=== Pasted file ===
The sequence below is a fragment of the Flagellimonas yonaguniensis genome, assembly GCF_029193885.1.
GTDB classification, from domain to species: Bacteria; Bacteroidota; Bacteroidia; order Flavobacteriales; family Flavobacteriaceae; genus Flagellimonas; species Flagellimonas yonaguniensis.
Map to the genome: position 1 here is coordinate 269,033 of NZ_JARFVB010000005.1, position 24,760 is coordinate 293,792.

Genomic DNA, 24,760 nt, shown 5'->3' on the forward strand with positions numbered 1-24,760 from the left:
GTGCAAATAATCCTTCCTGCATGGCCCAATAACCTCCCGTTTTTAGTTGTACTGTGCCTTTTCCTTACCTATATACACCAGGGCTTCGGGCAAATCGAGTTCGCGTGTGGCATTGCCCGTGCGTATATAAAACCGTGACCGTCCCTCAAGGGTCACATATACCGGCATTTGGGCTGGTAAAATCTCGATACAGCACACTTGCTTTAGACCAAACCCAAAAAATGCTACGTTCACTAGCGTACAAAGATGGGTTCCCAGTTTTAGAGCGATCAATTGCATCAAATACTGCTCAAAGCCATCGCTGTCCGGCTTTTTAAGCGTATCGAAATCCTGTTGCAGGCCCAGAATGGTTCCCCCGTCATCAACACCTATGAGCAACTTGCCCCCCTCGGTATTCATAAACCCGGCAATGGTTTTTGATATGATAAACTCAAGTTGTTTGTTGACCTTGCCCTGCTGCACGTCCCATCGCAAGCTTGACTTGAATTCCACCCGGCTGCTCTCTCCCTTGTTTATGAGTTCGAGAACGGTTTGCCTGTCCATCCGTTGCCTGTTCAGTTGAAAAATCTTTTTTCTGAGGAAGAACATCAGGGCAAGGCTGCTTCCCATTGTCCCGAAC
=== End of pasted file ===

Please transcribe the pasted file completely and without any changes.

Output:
The sequence below is a fragment of the Flagellimonas yonaguniensis genome, assembly GCF_029193885.1.
GTDB classification, from domain to species: Bacteria; Bacteroidota; Bacteroidia; order Flavobacteriales; family Flavobacteriaceae; genus Flagellimonas; species Flagellimonas yonaguniensis.
Map to the genome: position 1 here is coordinate 269,033 of NZ_JARFVB010000005.1, position 24,760 is coordinate 293,792.

Genomic DNA, 24,760 nt, shown 5'->3' on the forward strand with positions numbered 1-24,760 from the left:
GTGCAAATAATCCTTCCTGCATGGCCCAATAACCTCCCGTTTTTAGTTGTACTGTGCCTTTTCCTTACCTATATACACCAGGGCTTCGGGCAAATCGAGTTCGCGTGTGGCATTGCCCGTGCGTATATAAAACCGTGACCGTCCCTCAAGGGTCACATATACCGGCATTTGGGCTGGTAAAATCTCGATACAGCACACTTGCTTTAGACCAAACCCAAAAAATGCTACGTTCACTAGCGTACAAAGATGGGTTCCCAGTTTTAGAGCGATCAATTGCATCAAATACTGCTCAAAGCCATCGCTGTCCGGCTTTTTAAGCGTATCGAAATCCTGTTGCAGGCCCAGAATGGTTCCCCCGTCATCAACACCTATGAGCAACTTGCCCCCCTCGGTATTCATAAACCCGGCAATGGTTTTTGATATGATAAACTCAAGTTGTTTGTTGACCTTGCCCTGCTGCACGTCCCATCGCAAGCTTGACTTGAATTCCACCCGGCTGCTCTCTCCCTTGTTTATGAGTTCGAGAACGGTTTGCCTGTCCATCCGTTGCCTGTTCAGTTGAAAAATCTTTTTTCTGAGGAAGAACATCAGGGCAAGGCTGCTTCCCATTGTCCCGAAC